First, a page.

The Fayerlakh Jewish song and dance ensemble will perform a concert called Promised Land to celebrate the 75th anniversary of the founding of the State of Israel at 4:00 P.M. on May 14 at the House of Polish Culture in Vilnius. Tickets cost 10 euros. For tickets or more information, call +370 687 79 309 or +370 5 261 30 03.
The Judaica Research Center at the Martynas Mažvydas Lithuanian National Library, the Vilna Gaon Jewish History Museum and Roma Social Center present their “mini klez-fest” which includes live music and a lecture on klezmer music.
The event will take place at the Tolerance Center of the Vilna Gaon Museum at 6:00 P.M. on Sunday, April 30. The performers decided to call their hour-long concert “From Vizhnitz to Vilne: Klezmer Music from the Carpathians and Beyond.” The program is composed of songs selected by Jewish music researcher, ethnographer and artist-in-residence in the Jewish Studies Program at San Diego State University Yale Strom, recorded during ethnographic field work and which were once performed from the Carpathian Mountains to Jonava in Lithuania and locations inside Belarus. Yale Strom currently teaches music at San Diego State.
The lecture component by Strom will take part on at 6:00 P.M. on Wednesday, May 3, at the National Library in Vilnius. It is called “Relationship between Romani and Jewish Musicians before World War II: How and Why?”
An excerpt from the great Yiddish poet Abraham Sutzkever’s memoir of the Vilna Ghetto
“Malines were built everywhere: underneath ruined buildings, in cellars, underneath garbage dumps, in caves, and everywhere else imaginable.”
The poet Abraham Sutzkever (1913-2010) moved into the Vilna Ghetto not long after the Nazis created it in September of 1941 and with his wife Freydke escaped to the forest in September, 1943. During his two years in the ghetto he worked with the theater and youth groups and was part of the legendary Paper Brigade, a group of ghetto inmates and their allies who rescued priceless Jewish books and manuscripts from Nazi destruction.
Full article and translation here.
by Zelda Kahan Newman
Last updated June 23, 2021
Born February 20, 1925. Rivka Basman’s mother died when she was five. Her younger brother was ripped from her hands and murdered by the Nazis, and she escaped from the Nazi death march. After the war, she helped the illegal immigration movement to what was then Palestine. During that time, she met and married the painter Shmuel Ben-Haim, who designed every one of her books. The couple lived on Kibbutz Ha-Ma’apil for sixteen years, where she taught schoolchildren. During the 1960s, she studied comparative literature at Columbia University for one year, and later went to Russia, where her husband was Israel’s cultural attaché. In Russia, she furthered clandestine contacts between Soviet Yiddish writers and the outside world. After her husband died, she added Ben-Haim to her name.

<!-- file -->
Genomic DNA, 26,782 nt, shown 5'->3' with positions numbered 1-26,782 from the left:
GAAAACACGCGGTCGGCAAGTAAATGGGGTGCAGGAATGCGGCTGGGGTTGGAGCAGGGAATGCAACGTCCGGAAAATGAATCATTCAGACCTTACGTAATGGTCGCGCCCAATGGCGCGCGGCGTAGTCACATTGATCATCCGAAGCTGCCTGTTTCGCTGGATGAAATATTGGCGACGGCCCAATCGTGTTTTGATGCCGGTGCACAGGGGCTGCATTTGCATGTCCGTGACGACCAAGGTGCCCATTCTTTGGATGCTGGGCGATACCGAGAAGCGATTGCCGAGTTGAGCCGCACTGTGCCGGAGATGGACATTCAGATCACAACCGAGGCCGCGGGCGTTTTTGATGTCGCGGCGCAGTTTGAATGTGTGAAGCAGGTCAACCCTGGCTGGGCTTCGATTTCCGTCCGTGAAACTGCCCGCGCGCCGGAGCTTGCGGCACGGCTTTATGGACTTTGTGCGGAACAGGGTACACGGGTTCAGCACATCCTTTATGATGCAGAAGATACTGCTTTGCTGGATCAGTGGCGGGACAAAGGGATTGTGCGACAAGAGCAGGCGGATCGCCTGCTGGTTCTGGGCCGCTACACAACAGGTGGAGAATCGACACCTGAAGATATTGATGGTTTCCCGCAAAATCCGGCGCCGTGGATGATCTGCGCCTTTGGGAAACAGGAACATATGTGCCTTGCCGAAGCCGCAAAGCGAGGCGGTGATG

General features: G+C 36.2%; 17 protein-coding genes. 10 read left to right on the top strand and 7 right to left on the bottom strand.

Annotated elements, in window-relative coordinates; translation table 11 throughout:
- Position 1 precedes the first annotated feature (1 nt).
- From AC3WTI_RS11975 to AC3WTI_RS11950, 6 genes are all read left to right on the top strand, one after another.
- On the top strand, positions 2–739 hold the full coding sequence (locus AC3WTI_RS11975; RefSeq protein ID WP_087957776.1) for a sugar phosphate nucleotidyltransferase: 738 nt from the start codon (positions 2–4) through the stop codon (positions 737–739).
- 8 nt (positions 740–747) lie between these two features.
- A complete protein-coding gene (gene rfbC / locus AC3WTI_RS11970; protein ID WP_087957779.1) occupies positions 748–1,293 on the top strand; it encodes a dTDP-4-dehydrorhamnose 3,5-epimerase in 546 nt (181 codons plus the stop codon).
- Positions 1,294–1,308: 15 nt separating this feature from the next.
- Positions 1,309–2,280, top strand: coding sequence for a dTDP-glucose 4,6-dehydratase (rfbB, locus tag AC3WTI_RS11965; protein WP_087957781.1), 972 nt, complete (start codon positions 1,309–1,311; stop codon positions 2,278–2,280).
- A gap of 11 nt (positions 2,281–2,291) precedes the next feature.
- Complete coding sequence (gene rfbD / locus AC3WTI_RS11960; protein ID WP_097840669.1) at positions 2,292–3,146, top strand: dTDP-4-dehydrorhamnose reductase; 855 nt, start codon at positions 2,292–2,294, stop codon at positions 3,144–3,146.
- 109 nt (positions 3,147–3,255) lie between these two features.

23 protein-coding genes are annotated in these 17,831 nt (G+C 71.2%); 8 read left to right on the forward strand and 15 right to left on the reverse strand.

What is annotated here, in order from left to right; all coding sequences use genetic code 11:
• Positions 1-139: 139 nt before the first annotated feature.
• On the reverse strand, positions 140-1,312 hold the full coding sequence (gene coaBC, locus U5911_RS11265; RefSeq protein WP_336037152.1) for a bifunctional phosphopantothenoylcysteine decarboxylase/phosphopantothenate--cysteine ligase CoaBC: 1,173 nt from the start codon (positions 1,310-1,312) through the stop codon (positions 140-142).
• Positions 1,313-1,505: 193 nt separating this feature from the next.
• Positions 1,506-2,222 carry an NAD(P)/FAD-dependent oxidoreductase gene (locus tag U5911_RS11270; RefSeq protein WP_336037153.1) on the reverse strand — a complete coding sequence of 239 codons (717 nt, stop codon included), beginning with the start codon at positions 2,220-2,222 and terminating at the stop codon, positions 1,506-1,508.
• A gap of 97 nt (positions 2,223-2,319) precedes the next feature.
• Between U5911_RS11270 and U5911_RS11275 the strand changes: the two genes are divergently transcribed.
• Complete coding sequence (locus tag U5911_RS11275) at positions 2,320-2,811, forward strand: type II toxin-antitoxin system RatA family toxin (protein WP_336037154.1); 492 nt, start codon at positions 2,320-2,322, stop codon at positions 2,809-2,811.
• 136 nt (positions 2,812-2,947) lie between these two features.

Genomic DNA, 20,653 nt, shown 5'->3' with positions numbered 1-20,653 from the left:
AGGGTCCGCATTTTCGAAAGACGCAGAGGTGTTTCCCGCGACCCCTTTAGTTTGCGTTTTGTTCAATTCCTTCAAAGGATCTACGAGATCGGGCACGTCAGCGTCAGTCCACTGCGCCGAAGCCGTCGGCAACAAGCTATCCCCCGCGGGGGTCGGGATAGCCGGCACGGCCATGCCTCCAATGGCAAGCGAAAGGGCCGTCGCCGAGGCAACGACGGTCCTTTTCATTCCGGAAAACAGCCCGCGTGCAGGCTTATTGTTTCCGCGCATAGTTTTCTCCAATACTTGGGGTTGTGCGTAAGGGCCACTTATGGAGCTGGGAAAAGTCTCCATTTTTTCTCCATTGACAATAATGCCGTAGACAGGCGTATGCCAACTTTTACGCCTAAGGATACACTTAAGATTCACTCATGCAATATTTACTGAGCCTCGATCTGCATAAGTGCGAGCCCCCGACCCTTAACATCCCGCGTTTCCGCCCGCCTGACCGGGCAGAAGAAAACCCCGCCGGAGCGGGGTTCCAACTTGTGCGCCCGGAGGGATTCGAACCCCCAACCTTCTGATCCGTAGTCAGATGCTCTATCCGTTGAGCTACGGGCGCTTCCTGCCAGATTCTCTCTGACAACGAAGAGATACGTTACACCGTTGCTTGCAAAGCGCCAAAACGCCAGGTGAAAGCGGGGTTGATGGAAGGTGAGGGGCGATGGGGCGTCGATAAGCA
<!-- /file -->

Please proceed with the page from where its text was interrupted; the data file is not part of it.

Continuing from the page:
Family and Education
Rivka Basman Ben-Haim was born in Wilkomir (Ukmerge), Lithuania to Yekhezkel and Tsipora (née Heyman) on February 20, 1925. Her mother died in 1930, and her father remarried; he and his second wife had a son, Aharon (Arele).
As a child, Rivka attended a Yiddish-speaking folk-shul, and she and her classmates read and delighted in the poems and stories of the Yiddish woman writer Kadya Molodowsky. Even then, she wrote poems in Yiddish. She continued studying in a Lithuanian gymnasium (academic high school), but in 1941, before she could graduate, her family moved into what later became the Vilna ghetto. She spent two years in the ghetto, where she met the poet Abraham Sutzkever and read him her poems in Lithuanian and Yiddish. He encouraged her to write only in Yiddish and was her mentor and friend till his death.
The site of the former Great Synagogue in Vilnius with associated mikvot has been listed as a state-protected cultural heritage site, according to Baltic News Service.
The Lithuanian Culture Ministry issued a press release Thursday naming this site and the site of the first Lithuanian gymnasium in Vilnius was established on Basanavičiaus street. The YIVO occupied part of the latter space at its inception in 1925 before moving headquarters to Vivulskio street in Vilnius. The ministry reports state protection means more opportunities for funding protection and restoration of these sites.
The exact date the synagogue was built isn’t known. The Great Synagogue with adjacent ritual purification baths was part of a larger complex of synagogues, libraries and schools located around the Great Synagogue and the home of the Vilna Gaon.